Songs Of An Other

Savina Yannatou, Primavera en Salonico

Third ECM album by resourceful Greek singer Savina Yannatou and the exciting band Primavera en Salonico, recorded in Athens in 2007. The collective sails through traditional songs from Armenia, Bulgaria, Serbia, Kazakhstan, Southern Italy as well as Greece, and adds a 16th century hymn from the Yiddish tradition. Arrangements, primarily by Kostas Vomvolos, find the points that unite the traditions, while Savina locates areas where experimental vocal technique can overlap with the idiosyncrasies of folk singing. A magical recording, with achingly beautiful melodies, and spirited improvising erupting out of the arrangements.

Featured Artists Recorded

October 2007, Sierra Studios, Athens

Original Release Date


  • 1Sareri hovin mernem
  • 2Za lioubih maiko tri momi
  • 3Smil Smiljana
  • 4Dunie-au
  • 5O Yannis kai o drakos
    (Kostas Theodorou, Kostas Vomvolos, Michalis Siganidis, Savina Yannatou, Traditional)
  • 6Albanian lullabye
  • 7Omar hashem le Yakoyv
  • 8Radile
  • 9Sassuni oror
  • 10Addio amore
  • 11Perperouna
    (Harris Lambrakis, Kostas Vomvolos, Savina Yannatou, Traditional)
  • 12Ah, Marouli
The singer’s voice is as fresh and versatile as ever, taking in hymnal lyricism, stirring folk balladry and a freer, essentially instrumental approach comprising cries, shries, ululation, grunts and cackles. Most of the material is rooted in traditional tunes, but the arrangements … leave great leeway rhythmically and melodically. … Amazingly, the band’s expertise and the crystal-clear production ensure they all go gloriously together.
Geoff Andrew, Jazzwise
These 12 traditional pieces, arranged by accordion and qanun player and group member Kostas Vomvolos, are traditional works from Armenia, Bulgaria, Greece, Italy, Kazakhstan and Serbia. They are sometimes melancholy, sometimes bucolic, sometimes upside-your-head spinning dervish-like funk pieces, given a new interpretation by the Can-style improvising philosophy of the group. It could be Oregon, it could be early Weather Report, but the most important thing about Yannatou and Primavera en Salonico is that this is the sound of cultures talking to each other, which nowadays we need more than ever.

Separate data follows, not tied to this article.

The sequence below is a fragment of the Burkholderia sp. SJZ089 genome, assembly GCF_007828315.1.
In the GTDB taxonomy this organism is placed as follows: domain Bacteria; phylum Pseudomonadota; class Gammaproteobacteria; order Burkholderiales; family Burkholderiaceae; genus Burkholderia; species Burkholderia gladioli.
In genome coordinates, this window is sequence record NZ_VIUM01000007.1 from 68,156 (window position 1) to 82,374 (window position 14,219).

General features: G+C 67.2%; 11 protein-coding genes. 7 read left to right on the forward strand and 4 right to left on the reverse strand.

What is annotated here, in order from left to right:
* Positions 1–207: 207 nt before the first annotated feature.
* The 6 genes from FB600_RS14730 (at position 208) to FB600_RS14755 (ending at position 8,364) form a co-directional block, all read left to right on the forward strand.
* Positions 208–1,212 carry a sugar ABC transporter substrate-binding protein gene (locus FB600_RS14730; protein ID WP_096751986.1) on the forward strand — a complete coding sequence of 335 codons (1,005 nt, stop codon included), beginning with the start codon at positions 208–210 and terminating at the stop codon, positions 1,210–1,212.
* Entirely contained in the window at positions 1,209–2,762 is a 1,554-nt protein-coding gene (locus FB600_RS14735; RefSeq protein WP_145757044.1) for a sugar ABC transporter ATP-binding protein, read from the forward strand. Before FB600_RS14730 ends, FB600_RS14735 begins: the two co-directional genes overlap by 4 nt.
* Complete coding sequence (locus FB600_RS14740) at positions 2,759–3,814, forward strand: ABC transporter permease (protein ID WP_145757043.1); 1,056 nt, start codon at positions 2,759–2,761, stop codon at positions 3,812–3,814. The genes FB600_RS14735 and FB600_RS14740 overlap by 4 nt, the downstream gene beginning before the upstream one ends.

John Gill, The Wire
Die griechische Sängerin Savina Yannatou ist keine Folk-Interpretin im engeren Sinne. Sie beherrscht die Kunst der Interpretation, belebt voller Ausdruckskraft die Figuren, schlüpft in Rollen und wechselt diese so mühelos wie die Sprachen und Gesangstechniken, die sie sich zu eigen macht. Vor allem : sie experimentiert. … Ihr Ensemble Primavera en Salonico rekrutiert sich aus jazzversierten Instrumentalisten und improvisationserfahrenen Folk-Musikern, und so kommen bei Yannatou Interpretation und Improvisation, Überlieferung und Experiment so gleichberechtigt zur Geltung wie nur selten. Wenn auch nicht in ein und demselben Song. Vielmehr gliedert sich das Programm in zwei Gruppen : Hier … behutsam arrangierte Lieder, die vergleichsweise « traditionell » interpretiert werden ; da Kollektivimprovisationen auf Grundlage griechischer Volkslieder. Erstere sind betörend, Letztere sind die Sensation.
Berthold Klostermann, Fono Forum
“We leave a lot of room in the songs. Each musician creates something different every time.” - Savina Yannatou